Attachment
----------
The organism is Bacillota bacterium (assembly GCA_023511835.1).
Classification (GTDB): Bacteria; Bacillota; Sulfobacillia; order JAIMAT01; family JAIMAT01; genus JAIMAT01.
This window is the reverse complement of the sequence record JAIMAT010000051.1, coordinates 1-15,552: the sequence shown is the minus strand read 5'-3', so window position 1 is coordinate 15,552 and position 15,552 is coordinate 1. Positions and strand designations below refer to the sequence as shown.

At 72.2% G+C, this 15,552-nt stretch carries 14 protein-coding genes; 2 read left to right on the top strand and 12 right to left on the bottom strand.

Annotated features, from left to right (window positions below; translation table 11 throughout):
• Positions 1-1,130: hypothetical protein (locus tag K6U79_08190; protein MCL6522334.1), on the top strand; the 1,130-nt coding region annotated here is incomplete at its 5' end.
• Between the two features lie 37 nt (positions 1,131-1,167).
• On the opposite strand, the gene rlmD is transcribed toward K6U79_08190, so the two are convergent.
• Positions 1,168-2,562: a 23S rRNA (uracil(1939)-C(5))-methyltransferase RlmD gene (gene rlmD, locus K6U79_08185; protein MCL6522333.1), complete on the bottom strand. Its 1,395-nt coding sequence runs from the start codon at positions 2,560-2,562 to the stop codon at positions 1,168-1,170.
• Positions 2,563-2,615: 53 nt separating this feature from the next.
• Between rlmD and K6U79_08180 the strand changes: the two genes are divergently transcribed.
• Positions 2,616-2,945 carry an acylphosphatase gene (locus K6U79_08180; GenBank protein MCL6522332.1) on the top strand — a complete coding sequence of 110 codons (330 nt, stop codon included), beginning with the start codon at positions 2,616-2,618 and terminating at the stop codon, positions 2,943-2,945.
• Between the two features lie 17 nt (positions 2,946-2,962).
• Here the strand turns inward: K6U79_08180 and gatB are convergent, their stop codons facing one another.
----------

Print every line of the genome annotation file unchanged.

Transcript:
The organism is Bacillota bacterium (assembly GCA_023511835.1).
Classification (GTDB): Bacteria; Bacillota; Sulfobacillia; order JAIMAT01; family JAIMAT01; genus JAIMAT01.
This window is the reverse complement of the sequence record JAIMAT010000051.1, coordinates 1-15,552: the sequence shown is the minus strand read 5'-3', so window position 1 is coordinate 15,552 and position 15,552 is coordinate 1. Positions and strand designations below refer to the sequence as shown.

At 72.2% G+C, this 15,552-nt stretch carries 14 protein-coding genes; 2 read left to right on the top strand and 12 right to left on the bottom strand.

Annotated features, from left to right (window positions below; translation table 11 throughout):
• Positions 1-1,130: hypothetical protein (locus tag K6U79_08190; protein MCL6522334.1), on the top strand; the 1,130-nt coding region annotated here is incomplete at its 5' end.
• Between the two features lie 37 nt (positions 1,131-1,167).
• On the opposite strand, the gene rlmD is transcribed toward K6U79_08190, so the two are convergent.
• Positions 1,168-2,562: a 23S rRNA (uracil(1939)-C(5))-methyltransferase RlmD gene (gene rlmD, locus K6U79_08185; protein MCL6522333.1), complete on the bottom strand. Its 1,395-nt coding sequence runs from the start codon at positions 2,560-2,562 to the stop codon at positions 1,168-1,170.
• Positions 2,563-2,615: 53 nt separating this feature from the next.
• Between rlmD and K6U79_08180 the strand changes: the two genes are divergently transcribed.
• Positions 2,616-2,945 carry an acylphosphatase gene (locus K6U79_08180; GenBank protein MCL6522332.1) on the top strand — a complete coding sequence of 110 codons (330 nt, stop codon included), beginning with the start codon at positions 2,616-2,618 and terminating at the stop codon, positions 2,943-2,945.
• Between the two features lie 17 nt (positions 2,946-2,962).
• Here the strand turns inward: K6U79_08180 and gatB are convergent, their stop codons facing one another.